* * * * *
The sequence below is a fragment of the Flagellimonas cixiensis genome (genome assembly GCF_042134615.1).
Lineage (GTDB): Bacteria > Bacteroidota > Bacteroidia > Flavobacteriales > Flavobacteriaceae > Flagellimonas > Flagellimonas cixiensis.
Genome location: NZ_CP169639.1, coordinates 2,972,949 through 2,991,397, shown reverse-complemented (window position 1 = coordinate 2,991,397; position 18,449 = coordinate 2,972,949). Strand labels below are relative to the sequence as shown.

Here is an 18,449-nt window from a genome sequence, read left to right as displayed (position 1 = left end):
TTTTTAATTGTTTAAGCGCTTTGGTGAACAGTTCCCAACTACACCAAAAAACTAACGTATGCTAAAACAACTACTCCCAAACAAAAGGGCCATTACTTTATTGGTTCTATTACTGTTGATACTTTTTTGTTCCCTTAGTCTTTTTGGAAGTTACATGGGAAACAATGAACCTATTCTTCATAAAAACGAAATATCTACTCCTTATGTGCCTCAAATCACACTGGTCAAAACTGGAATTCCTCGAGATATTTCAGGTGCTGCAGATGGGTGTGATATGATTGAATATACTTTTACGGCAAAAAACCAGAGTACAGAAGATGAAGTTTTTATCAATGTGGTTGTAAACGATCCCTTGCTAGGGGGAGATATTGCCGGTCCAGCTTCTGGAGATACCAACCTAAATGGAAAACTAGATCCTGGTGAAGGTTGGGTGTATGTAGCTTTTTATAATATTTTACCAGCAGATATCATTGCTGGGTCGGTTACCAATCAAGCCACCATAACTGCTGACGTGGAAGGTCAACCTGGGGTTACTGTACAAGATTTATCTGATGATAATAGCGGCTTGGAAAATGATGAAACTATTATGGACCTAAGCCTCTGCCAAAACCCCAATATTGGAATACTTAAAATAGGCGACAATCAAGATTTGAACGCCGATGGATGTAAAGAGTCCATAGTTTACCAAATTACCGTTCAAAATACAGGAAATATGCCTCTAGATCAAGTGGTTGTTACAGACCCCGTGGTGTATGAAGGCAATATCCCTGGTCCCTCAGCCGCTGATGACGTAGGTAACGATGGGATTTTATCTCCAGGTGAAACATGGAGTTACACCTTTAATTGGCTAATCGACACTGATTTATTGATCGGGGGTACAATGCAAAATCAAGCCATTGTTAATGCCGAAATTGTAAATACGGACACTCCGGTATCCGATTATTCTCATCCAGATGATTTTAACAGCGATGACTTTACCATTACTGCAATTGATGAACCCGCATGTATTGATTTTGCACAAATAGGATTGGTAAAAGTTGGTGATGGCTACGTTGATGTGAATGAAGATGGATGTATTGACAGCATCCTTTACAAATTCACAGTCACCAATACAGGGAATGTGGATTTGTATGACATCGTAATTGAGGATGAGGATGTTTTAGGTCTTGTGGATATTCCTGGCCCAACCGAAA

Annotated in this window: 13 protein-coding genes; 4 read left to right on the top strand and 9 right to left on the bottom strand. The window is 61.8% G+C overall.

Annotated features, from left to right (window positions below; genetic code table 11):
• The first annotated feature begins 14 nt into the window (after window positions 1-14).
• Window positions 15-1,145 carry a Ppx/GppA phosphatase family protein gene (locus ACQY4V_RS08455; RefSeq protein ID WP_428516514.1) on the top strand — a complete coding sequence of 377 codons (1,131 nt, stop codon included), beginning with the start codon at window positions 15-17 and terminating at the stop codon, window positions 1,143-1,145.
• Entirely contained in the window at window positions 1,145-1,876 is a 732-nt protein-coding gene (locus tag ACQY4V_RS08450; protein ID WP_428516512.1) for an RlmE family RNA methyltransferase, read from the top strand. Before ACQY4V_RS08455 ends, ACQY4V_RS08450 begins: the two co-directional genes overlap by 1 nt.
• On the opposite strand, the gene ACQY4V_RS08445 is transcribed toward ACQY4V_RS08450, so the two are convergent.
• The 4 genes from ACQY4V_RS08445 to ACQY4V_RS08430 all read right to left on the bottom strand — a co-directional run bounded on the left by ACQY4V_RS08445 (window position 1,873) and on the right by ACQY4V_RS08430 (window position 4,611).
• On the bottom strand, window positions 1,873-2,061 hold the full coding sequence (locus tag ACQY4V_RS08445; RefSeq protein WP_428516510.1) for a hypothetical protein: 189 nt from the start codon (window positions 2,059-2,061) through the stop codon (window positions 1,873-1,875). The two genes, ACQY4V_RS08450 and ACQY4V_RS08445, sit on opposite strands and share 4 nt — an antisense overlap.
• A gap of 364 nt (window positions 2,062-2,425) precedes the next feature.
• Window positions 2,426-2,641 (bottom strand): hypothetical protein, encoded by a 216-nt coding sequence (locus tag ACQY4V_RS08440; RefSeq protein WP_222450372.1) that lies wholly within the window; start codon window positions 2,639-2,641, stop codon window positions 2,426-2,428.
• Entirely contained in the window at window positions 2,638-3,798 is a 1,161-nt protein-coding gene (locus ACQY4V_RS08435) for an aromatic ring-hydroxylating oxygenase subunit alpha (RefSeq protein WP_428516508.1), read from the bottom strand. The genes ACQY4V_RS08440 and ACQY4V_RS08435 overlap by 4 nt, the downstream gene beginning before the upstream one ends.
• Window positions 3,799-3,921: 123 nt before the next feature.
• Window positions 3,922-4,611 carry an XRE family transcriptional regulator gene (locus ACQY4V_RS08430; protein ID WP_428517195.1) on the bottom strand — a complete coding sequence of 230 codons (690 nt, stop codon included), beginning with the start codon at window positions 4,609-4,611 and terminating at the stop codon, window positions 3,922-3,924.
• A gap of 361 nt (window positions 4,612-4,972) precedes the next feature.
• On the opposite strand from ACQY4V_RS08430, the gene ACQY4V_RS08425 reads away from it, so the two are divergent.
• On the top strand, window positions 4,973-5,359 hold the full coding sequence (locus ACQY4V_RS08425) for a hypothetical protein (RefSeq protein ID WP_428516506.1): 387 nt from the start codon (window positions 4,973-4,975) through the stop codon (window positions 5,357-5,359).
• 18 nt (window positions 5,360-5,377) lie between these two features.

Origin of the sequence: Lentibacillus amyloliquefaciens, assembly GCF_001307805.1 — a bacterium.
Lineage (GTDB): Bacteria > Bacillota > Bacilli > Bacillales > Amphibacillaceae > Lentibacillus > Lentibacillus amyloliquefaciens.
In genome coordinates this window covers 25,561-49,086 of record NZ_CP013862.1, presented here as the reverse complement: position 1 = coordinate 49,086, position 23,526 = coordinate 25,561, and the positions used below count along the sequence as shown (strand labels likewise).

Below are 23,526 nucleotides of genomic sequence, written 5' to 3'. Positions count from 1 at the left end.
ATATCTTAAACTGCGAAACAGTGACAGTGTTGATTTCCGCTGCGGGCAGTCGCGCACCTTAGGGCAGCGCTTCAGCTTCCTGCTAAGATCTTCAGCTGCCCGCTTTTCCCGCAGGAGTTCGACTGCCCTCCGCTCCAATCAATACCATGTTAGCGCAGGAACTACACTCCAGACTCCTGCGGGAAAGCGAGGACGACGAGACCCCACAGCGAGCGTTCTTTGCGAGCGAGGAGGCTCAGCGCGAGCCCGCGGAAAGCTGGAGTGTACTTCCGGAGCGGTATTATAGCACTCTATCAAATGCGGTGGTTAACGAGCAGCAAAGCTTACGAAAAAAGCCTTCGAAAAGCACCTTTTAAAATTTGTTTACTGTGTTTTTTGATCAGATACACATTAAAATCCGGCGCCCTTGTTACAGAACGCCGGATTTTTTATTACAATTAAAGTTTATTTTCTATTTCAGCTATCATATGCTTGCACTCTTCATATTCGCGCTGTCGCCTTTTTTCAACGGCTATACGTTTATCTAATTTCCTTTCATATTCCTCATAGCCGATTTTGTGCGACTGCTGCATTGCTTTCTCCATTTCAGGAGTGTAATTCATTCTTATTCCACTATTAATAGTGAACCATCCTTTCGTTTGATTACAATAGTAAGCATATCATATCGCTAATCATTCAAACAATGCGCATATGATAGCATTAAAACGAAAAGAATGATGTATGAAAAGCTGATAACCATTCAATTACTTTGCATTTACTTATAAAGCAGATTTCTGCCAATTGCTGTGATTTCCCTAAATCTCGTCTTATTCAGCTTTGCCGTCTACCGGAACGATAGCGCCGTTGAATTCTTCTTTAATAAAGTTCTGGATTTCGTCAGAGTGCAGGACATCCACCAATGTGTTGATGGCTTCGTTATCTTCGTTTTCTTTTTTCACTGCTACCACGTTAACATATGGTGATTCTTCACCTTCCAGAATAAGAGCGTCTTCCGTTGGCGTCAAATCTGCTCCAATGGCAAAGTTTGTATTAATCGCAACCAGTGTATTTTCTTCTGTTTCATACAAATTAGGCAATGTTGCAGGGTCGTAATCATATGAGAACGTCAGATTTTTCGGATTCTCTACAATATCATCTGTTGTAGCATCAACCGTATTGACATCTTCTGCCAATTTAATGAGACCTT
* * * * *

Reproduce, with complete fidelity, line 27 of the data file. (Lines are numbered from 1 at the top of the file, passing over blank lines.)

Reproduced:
ATATCTTAAACTGCGAAACAGTGACAGTGTTGATTTCCGCTGCGGGCAGTCGCGCACCTTAGGGCAGCGCTTCAGCTTCCTGCTAAGATCTTCAGCTGCCCGCTTTTCCCGCAGGAGTTCGACTGCCCTCCGCTCCAATCAATACCATGTTAGCGCAGGAACTACACTCCAGACTCCTGCGGGAAAGCGAGGACGACGAGACCCCACAGCGAGCGTTCTTTGCGAGCGAGGAGGCTCAGCGCGAGCCCGCGGAAAGCTGGAGTGTACTTCCGGAGCGGTATTATAGCACTCTATCAAATGCGGTGGTTAACGAGCAGCAAAGCTTACGAAAAAAGCCTTCGAAAAGCACCTTTTAAAATTTGTTTACTGTGTTTTTTGATCAGATACACATTAAAATCCGGCGCCCTTGTTACAGAACGCCGGATTTTTTATTACAATTAAAGTTTATTTTCTATTTCAGCTATCATATGCTTGCACTCTTCATATTCGCGCTGTCGCCTTTTTTCAACGGCTATACGTTTATCTAATTTCCTTTCATATTCCTCATAGCCGATTTTGTGCGACTGCTGCATTGCTTTCTCCATTTCAGGAGTGTAATTCATTCTTATTCCACTATTAATAGTGAACCATCCTTTCGTTTGATTACAATAGTAAGCATATCATATCGCTAATCATTCAAACAATGCGCATATGATAGCATTAAAACGAAAAGAATGATGTATGAAAAGCTGATAACCATTCAATTACTTTGCATTTACTTATAAAGCAGATTTCTGCCAATTGCTGTGATTTCCCTAAATCTCGTCTTATTCAGCTTTGCCGTCTACCGGAACGATAGCGCCGTTGAATTCTTCTTTAATAAAGTTCTGGATTTCGTCAGAGTGCAGGACATCCACCAATGTGTTGATGGCTTCGTTATCTTCGTTTTCTTTTTTCACTGCTACCACGTTAACATATGGTGATTCTTCACCTTCCAGAATAAGAGCGTCTTCCGTTGGCGTCAAATCTGCTCCAATGGCAAAGTTTGTATTAATCGCAACCAGTGTATTTTCTTCTGTTTCATACAAATTAGGCAATGTTGCAGGGTCGTAATCATATGAGAACGTCAGATTTTTCGGATTCTCTACAATATCATCTGTTGTAGCATCAACCGTATTGACATCTTCTGCCAATTTAATGAGACCTT